Put simply, a Virtual Private Network, or VPN, is a group of computers (or discrete networks) networked together over a public network—namely, the internet. Businesses use VPNs to connect remote datacenters, and individuals can use VPNs to get access to network resources when they’re not physically on the same LAN (local area network), or as a method for securing and encrypting their communications when they’re using an untrusted public network. Photo by Pavel Ignatov (Shutterstock).
Their best plan is 1-year subscription plan: $6.99 ($83.88). While their monthly price of $11.95 is at the high end of the spectrum (and they did lose a few points for that), their yearly price of $83.88 is lower than most our contenders. And yes, they also have a full 30-day refund policy. NordVPN also offers a dedicated IP option, for those looking for a different level of VPN connection. They do offer $3.99/month price ($95.75/2-year) .
Security is second to none with NordVPN. Its kills switch feature always monitors traffic between devices and the VPN servers. If for some reason, the data stream breaks, the kill switch will automatically terminate the connection, ensuring that your traffic is protected from prying eyes. Also, a DNS leak feature changes your DNS to point to the VPN server, ensuring that hackers cannot steal data from your default DNS.
Anonymous internet access: Anonymity is preferable for many when surfing the web. We do not like the idea of someone watching our every more and monitoring our actions. We have a basic right to privacy and free VPN will help you achieve this. Using the VPN service, you can enjoy a trouble-free private browsing session with no traceability. Learn More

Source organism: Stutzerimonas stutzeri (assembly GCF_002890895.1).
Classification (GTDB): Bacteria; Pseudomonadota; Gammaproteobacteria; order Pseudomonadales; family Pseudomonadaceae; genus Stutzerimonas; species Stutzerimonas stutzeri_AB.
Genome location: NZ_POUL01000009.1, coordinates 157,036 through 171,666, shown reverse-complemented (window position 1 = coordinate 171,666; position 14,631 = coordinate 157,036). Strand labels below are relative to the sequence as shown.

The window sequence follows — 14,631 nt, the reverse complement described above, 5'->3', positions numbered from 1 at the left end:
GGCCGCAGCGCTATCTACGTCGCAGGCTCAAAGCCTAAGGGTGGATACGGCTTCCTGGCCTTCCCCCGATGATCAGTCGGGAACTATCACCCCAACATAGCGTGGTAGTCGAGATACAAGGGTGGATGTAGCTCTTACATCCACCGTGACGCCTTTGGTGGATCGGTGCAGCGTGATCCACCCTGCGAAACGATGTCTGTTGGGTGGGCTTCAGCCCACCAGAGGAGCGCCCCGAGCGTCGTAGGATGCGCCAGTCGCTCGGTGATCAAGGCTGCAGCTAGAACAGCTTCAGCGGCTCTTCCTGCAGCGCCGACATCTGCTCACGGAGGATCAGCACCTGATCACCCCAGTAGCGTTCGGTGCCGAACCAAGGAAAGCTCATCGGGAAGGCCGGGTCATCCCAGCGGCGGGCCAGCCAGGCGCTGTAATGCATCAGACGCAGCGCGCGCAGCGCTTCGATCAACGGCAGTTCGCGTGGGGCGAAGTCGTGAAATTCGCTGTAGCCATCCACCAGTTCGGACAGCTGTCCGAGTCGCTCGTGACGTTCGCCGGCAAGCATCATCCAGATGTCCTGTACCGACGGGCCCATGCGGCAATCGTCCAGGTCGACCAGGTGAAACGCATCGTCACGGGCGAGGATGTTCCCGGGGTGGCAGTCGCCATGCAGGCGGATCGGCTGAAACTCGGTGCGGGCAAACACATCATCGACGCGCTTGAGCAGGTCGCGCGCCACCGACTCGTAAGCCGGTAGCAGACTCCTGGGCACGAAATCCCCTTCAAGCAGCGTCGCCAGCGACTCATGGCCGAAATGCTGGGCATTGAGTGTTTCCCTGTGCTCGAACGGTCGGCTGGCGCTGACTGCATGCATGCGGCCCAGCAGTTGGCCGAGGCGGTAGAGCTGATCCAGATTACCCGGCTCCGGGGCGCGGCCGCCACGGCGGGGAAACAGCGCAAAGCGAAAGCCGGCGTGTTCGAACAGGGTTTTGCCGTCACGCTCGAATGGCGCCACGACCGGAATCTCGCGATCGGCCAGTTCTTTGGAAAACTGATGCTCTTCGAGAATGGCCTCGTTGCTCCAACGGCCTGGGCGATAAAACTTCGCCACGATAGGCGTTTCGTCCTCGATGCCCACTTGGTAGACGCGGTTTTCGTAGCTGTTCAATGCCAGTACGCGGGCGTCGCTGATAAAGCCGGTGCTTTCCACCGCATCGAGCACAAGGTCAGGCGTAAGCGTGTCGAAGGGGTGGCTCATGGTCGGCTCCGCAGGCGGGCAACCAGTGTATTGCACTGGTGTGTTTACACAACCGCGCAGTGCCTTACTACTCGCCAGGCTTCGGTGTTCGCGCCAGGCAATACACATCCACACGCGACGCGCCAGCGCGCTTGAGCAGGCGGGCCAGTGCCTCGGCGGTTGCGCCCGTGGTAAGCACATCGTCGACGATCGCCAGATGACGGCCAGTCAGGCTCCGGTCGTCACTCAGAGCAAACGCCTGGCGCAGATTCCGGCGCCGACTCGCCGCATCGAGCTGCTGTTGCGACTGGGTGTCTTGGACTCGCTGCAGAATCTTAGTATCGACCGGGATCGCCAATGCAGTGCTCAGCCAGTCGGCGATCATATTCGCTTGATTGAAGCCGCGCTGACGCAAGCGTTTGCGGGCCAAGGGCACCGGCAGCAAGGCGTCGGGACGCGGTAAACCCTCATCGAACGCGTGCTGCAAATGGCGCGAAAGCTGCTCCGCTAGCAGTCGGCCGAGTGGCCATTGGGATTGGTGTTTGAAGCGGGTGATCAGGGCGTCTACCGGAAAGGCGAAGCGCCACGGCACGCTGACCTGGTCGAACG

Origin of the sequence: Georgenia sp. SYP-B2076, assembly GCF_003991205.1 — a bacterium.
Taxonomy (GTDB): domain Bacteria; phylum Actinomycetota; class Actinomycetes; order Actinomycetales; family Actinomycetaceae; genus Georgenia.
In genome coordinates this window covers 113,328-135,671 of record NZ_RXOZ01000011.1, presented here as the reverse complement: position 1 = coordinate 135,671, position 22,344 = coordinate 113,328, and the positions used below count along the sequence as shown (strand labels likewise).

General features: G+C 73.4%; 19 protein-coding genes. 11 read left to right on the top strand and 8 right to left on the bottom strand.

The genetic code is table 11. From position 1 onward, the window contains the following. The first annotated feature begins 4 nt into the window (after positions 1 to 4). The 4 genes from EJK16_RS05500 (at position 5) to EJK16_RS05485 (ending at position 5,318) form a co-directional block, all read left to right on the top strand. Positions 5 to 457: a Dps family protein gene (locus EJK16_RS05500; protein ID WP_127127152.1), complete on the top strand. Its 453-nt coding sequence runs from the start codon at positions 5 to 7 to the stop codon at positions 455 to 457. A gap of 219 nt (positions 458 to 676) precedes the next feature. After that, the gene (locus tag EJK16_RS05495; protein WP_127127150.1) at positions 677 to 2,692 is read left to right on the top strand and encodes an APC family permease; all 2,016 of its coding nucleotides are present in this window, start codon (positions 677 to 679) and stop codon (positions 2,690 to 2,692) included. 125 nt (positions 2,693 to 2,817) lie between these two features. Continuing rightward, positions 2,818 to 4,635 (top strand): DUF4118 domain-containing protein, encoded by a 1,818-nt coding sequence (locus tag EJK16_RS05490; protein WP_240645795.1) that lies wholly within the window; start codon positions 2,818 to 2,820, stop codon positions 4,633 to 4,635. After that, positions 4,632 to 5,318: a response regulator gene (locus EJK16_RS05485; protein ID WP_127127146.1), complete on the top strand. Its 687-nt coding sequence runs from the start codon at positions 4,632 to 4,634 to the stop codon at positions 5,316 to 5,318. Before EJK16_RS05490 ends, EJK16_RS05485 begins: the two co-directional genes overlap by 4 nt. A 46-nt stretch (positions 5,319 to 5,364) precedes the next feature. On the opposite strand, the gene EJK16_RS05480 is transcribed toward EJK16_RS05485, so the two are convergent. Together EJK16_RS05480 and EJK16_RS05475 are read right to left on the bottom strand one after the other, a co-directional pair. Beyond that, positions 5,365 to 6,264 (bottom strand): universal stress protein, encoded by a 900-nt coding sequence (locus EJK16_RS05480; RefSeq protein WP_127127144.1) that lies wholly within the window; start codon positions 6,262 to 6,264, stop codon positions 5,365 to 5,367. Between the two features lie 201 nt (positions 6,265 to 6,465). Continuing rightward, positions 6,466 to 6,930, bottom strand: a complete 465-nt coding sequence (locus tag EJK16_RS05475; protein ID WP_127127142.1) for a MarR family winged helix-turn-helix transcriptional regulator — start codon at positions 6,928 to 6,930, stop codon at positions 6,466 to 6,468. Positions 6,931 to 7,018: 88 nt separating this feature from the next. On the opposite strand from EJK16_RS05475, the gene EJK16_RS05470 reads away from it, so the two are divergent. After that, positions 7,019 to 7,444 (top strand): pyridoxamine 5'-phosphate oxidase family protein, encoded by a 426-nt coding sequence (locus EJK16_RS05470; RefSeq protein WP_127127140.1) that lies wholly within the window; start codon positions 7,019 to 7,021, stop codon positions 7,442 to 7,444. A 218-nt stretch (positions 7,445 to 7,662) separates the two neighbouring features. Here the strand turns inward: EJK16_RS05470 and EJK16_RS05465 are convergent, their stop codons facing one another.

Tunneling is a network technology that enables the encapsulation of one type of protocol packet within the datagram of a different protocol. For example, Windows VPN connections can use Point-to-Point Tunneling Protocol (PPTP) packets to encapsulate and send private network traffic, such as TCP/IP traffic over a public network such as the Internet.
Today, the Internet is more accessible than ever before, and Internet service providers (ISPs) continue to develop faster and more reliable services at lower costs than leased lines. To take advantage of this, most businesses have replaced leased lines with new technologies that use Internet connections without sacrificing performance and security. Businesses started by establishing intranets, which are private internal networks designed for use only by company employees. Intranets enabled distant colleagues to work together through technologies such as desktop sharing. By adding a VPN, a business can extend all its intranet's resources to employees working from remote offices or their homes.